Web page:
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M. Night Shyamalan Feels Like People Have Underestimated Dave Bautista - Exclusive

For his new movie "Knock at the Cabin," director and co-screenwriter M. Night Shyamalan went with an unconventional choice for a pivotal lead in the film: Dave Bautista, the former professional wrestler turned actor who is best known for playing Drax the Destroyer in the Marvel Cinematic Universe.

Bautista has been acting since 2006 and has earned critical and audience approval for roles in films like "Blade Runner 2049," "Dune," and "Glass Onion," as well as his multiple stints as the powerful yet very literal-minded Drax in six MCU films (plus one holiday special). While he's even had main roles in comedies and — as you might expect — action pictures, he's never quite had a chance to show off his acting chops as a dramatic lead with lots of dialogue.

That's all changed with "Knock at the Cabin." In the film (adapted from the novel "The Cabin at the End of the World," by Paul Tremblay), Bautista plays Leonard, leader of a group that invades a secluded cabin and tells the family there — two men and their adopted daughter — that they must choose to kill one member of their family to prevent the end of the world.

Leonard is a mass of contradictions: He's physically intimidating but soft-spoken, intelligent, and calm. Yet he's tormented by the visions he claims to have and eerily capable of abrupt violence. It's a complicated role, and reviews are already saying that Bautista knocks it out of the park (via Rotten Tomatoes). "I thought he was in the right place in his life to commit in the way that I ask actors to commit to my movies, and I was right," says M. Night Shyamalan about Dave Bautista in our exclusive interview. "He's a rare, rare individual, and I'm super lucky."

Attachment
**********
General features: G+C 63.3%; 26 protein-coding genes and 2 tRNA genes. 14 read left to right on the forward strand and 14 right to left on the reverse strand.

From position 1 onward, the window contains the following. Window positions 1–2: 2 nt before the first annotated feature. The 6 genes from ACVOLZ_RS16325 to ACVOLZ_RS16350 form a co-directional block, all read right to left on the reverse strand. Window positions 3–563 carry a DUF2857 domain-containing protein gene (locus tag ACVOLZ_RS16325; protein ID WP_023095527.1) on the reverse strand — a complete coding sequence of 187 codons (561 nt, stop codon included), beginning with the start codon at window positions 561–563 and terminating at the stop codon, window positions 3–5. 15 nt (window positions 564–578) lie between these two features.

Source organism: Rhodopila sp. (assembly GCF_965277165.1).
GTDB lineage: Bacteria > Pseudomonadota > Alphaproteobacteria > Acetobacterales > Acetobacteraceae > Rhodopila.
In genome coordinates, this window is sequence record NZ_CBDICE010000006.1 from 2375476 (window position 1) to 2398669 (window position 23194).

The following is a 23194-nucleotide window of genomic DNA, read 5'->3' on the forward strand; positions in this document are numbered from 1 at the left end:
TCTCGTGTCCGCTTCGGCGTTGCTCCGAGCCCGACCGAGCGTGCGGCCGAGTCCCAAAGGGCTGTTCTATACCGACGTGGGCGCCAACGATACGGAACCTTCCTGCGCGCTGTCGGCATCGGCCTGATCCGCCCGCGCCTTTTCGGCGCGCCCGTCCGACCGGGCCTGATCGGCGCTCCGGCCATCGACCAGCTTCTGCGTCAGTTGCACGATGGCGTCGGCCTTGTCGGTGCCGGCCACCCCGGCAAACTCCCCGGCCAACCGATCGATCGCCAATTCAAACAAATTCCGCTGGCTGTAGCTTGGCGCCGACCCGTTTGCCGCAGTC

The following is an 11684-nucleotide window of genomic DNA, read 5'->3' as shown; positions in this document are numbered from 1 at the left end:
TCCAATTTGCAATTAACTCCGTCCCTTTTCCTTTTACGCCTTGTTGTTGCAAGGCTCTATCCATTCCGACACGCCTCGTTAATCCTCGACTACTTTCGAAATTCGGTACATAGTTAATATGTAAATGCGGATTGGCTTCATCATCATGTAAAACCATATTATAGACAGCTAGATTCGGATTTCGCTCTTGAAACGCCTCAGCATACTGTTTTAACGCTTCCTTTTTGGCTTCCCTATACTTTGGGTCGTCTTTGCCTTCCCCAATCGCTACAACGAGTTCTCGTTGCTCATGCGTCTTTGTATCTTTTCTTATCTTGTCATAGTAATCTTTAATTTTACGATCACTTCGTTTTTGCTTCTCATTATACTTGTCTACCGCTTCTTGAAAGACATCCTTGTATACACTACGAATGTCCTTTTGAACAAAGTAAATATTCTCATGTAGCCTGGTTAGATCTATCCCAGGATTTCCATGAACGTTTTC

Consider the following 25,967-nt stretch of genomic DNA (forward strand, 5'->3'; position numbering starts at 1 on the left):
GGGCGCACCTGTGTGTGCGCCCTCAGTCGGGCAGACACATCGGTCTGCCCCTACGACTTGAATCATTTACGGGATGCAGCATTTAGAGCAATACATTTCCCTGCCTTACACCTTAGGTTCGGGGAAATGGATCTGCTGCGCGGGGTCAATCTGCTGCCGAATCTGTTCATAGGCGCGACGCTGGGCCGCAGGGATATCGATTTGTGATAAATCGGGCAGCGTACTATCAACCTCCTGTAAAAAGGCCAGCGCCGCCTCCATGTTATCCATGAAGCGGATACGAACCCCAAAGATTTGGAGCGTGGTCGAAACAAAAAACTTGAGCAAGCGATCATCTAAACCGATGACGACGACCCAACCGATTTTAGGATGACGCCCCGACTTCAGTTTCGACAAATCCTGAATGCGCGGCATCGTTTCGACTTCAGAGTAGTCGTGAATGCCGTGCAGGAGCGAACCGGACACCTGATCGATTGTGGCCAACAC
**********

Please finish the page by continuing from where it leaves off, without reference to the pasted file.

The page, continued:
M. Night Shyamalan had complete confidence in Dave Bautista

M. Night Shyamalan says that he cast Dave Bautista as Leonard after spotting him in "Blade Runner 2049," where he played the small but striking role of a doomed, world-weary replicant named Sapper Morton. The part showed a different side of Bautista and displayed a deeper acting ability that had arguably not been exposed even in the "Guardians" movies, and especially not in previous, mostly action-heavy roles which traded off his fame as a wrestler.

"I saw him in 'Blade Runner 2049,' and I thought there was something extraordinary about this individual," says Shyamalan, who adds that he thinks Bautista's talent had not been fully developed or utilized earlier in his career.

"Sometimes the system doesn't allow [people] to do the thing that makes them really, really special," explains Shyamalan, "and sometimes with very talented people, they've used their other muscles to be successful in the system, and they feel weirdly not seen. And Dave would be an example of someone that has achieved so much in one area of entertainment, but inside he wanted to be a different thing."

Shyamalan adds that Bautista's background as a wrestler rather than an actor didn't make him worry whether he could handle what Shyamalan required of him. "I think he [was] scared [about] whether he could make this turn, and I wasn't," the director says. "I saw in him a man of great ethics and artistic merit, and all of his achievements in this other field, frankly, were irrelevant to me, completely irrelevant. They were neither good nor bad to me. They're unimportant to why I was casting him in this movie."

"Knock at the Cabin" is playing in theaters everywhere now.